Psychopathy is a label originally applied to us by others. Originally, we were just ourselves. Only later, we found out that who and what we were had a name which we came to accept. There are few words that evoke so many different and varied opinions.
Psychopathy is defined as a personality disorder of people who have certain traits. Robert Hare’s PCL-R is a checklist of traits that are characteristic of psychopathy. Robert Hare is a psychologist and only trained practitioners are supposed to administer the test. According to Dr. Hare, the only people qualified to administer this test are “clinicians.”
- Possess an advanced degree in the social, medical, or behavioral sciences, such as a Ph.D., D.Ed. or M.D.
- Be registered with the local state or provincial registration body that regulates the assessment and diagnosis of mental disorder (e.g., psychological or psychiatric association);
- Have experience with forensic populations (as demonstrated by registration as a diploma in forensic psychology or psychiatry, completion of a practicum or internship in a clinical-forensic setting,or at least two years of relevant work-related experience)
- Limit their use of the PCL-R to those populations in which it has been fully validated. The manual, published in 1991, stated that this meant only adult male forensic populations (e.g.,institutional or community correctional facilities, forensic psychiatric hospitals, and pre trial evaluation or detention facilities.) However, there now is enough empirical evidence to support its use with female and adolescent offenders, as well as with sex offenders.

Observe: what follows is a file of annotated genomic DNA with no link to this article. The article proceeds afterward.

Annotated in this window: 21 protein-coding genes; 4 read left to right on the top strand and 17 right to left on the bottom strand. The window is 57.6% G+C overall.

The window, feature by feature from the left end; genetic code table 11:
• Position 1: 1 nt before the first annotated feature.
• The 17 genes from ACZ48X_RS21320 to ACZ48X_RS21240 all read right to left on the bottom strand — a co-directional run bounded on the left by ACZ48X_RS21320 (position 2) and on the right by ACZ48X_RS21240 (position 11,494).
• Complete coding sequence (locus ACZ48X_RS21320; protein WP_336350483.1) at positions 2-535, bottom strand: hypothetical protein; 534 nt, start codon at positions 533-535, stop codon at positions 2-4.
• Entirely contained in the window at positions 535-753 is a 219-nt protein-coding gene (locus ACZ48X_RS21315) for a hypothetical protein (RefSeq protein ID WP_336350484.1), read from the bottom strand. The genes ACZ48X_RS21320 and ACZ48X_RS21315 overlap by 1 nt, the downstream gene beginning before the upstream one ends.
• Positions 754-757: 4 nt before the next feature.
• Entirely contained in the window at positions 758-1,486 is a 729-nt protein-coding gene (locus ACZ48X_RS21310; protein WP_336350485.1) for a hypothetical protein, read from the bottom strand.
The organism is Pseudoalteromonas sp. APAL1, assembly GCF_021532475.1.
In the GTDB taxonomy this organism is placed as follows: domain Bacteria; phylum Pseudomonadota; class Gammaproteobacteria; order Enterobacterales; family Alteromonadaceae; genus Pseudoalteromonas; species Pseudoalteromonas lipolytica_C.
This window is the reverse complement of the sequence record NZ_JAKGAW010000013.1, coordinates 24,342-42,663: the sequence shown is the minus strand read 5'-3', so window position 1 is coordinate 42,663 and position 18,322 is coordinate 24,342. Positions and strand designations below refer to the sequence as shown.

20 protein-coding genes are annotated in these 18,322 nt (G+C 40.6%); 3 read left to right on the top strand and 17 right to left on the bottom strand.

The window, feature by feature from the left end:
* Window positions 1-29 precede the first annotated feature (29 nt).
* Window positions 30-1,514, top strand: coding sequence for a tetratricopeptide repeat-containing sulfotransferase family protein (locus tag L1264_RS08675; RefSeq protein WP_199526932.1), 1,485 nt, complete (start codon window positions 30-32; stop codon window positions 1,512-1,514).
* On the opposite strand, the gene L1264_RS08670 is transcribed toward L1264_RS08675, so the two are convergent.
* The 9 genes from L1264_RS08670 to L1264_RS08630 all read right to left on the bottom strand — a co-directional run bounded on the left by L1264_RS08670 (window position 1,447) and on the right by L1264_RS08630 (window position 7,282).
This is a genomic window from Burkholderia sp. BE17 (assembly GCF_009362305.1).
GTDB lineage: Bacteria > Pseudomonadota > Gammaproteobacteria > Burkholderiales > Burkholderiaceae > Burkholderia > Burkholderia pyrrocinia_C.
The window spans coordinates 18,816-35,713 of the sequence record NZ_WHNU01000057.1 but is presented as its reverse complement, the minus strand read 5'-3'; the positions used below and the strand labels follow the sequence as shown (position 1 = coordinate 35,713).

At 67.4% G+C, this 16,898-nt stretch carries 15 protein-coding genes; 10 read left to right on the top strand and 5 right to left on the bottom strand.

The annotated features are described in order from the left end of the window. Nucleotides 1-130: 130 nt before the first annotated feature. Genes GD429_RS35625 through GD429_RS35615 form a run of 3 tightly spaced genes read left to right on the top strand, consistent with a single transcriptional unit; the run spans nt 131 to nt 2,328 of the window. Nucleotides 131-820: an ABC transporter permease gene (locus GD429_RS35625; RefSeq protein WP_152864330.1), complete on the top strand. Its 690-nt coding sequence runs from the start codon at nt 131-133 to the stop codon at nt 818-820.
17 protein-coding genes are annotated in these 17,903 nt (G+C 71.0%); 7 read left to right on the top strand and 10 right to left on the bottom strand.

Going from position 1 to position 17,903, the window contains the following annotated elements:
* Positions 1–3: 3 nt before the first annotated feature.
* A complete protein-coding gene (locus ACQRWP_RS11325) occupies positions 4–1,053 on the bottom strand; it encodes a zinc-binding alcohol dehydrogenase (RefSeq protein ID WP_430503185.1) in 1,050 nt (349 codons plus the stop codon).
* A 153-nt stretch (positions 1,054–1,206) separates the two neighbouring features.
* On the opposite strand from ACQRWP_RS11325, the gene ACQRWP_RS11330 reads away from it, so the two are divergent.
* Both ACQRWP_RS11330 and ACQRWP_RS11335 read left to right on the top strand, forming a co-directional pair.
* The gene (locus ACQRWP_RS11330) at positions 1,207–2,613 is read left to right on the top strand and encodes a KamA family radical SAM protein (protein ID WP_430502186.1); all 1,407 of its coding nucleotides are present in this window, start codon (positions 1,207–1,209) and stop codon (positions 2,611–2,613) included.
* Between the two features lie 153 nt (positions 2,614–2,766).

- Insure that they have adequate training and experience in the use of the PCL-R. We further recommend that, wherever possible, the PCL-R scores of two independent raters should be averaged so as to increase the reliability of the assessment.
Quite a list of requirements to interpret a list of 20 qualities. Training can be quite pricey. The Hare PCL-R Training Program can run to $499 or $600. Quite an elitist program. To make matters worse, “psychopathy” does not even appear in the DSM so most psychologists won’t even use the checklist. Instead of listing “psychopathy,” the DSM has “ASPD” OR “Anti-Social Personality Disorder.” The PCL-R is never used to diagnose ASPD. Curiosity.com has the full list. The list of qualities the PCL-R accesses are:
These are the 20 criteria:
– Do you exhibit glib and superficial charm?
– Do you have a grandiose (exaggeratedly high) estimation of self?
– Do you have a constant need for stimulation?
– Are you a pathological liar?
– Are you cunning and manipulative?
– Do you have lack of remorse or guilt?
– Do you have shallow affect (superficial emotional responsiveness)?
– Are you callous, and do you lack empathy?
– Do you have a parasitic lifestyle?
– Do you have poor behavioral controls?
– Are you sexually promiscuous?
– Did you display early behavior problems?
– Do you lack realistic long-term goals?
– Are you overly impulsive?
– Are you irresponsible?
– Do you fail to accept responsibility for own actions?
– Have you had many short-term marital relationships?